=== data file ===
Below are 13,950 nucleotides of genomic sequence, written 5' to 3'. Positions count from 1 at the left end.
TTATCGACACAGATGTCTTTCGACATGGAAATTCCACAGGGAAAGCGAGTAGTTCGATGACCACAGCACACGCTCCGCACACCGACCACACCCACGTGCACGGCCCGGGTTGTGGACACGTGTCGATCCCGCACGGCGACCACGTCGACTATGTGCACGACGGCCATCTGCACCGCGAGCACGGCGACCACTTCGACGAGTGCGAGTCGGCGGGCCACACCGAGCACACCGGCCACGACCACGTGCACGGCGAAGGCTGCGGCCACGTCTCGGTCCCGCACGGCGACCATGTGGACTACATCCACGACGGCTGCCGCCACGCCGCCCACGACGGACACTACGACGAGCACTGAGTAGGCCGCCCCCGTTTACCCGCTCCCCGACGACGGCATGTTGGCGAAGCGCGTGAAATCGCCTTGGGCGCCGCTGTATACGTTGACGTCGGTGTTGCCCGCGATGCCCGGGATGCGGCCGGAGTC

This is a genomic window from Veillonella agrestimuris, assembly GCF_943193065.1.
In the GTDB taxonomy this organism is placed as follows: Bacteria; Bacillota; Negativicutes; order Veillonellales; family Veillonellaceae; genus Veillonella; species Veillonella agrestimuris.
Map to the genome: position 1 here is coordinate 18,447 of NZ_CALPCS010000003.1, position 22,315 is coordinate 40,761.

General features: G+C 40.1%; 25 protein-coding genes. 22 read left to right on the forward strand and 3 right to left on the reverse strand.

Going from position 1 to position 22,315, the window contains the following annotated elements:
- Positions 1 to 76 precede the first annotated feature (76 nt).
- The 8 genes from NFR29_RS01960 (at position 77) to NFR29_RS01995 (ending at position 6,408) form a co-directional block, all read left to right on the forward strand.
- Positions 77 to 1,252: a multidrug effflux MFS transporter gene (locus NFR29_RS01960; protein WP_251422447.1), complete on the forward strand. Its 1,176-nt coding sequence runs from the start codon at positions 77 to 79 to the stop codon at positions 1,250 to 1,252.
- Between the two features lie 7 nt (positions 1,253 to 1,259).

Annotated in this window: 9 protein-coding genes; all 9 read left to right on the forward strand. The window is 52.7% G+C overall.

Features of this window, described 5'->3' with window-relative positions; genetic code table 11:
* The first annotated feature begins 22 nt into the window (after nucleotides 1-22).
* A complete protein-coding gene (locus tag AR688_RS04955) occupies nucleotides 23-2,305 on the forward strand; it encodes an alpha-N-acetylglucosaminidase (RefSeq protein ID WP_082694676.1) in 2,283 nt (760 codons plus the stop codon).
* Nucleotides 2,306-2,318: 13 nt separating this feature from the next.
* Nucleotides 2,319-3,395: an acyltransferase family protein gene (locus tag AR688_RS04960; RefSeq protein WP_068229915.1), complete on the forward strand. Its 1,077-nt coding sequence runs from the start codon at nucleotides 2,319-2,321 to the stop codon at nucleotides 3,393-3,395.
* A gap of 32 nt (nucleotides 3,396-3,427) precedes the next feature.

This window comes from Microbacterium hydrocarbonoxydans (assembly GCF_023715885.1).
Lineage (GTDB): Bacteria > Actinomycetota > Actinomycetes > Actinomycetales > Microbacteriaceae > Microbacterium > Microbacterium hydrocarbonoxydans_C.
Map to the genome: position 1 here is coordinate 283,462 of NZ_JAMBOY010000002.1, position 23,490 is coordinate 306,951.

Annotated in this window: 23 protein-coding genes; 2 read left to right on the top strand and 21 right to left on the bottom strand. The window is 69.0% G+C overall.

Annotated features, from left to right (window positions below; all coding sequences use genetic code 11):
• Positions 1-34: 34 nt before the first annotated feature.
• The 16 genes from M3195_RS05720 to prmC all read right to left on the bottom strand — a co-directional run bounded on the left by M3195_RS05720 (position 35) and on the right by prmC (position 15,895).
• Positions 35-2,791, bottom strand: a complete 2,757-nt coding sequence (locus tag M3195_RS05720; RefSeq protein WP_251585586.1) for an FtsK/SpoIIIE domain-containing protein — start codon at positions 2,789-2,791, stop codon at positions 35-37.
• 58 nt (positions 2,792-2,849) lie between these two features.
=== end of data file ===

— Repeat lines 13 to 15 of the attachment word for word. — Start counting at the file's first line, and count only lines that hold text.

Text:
Features of this window, described 5'->3' with window-relative positions; genetic code table 11:
* The first annotated feature begins 22 nt into the window (after nucleotides 1-22).
* A complete protein-coding gene (locus tag AR688_RS04955) occupies nucleotides 23-2,305 on the forward strand; it encodes an alpha-N-acetylglucosaminidase (RefSeq protein ID WP_082694676.1) in 2,283 nt (760 codons plus the stop codon).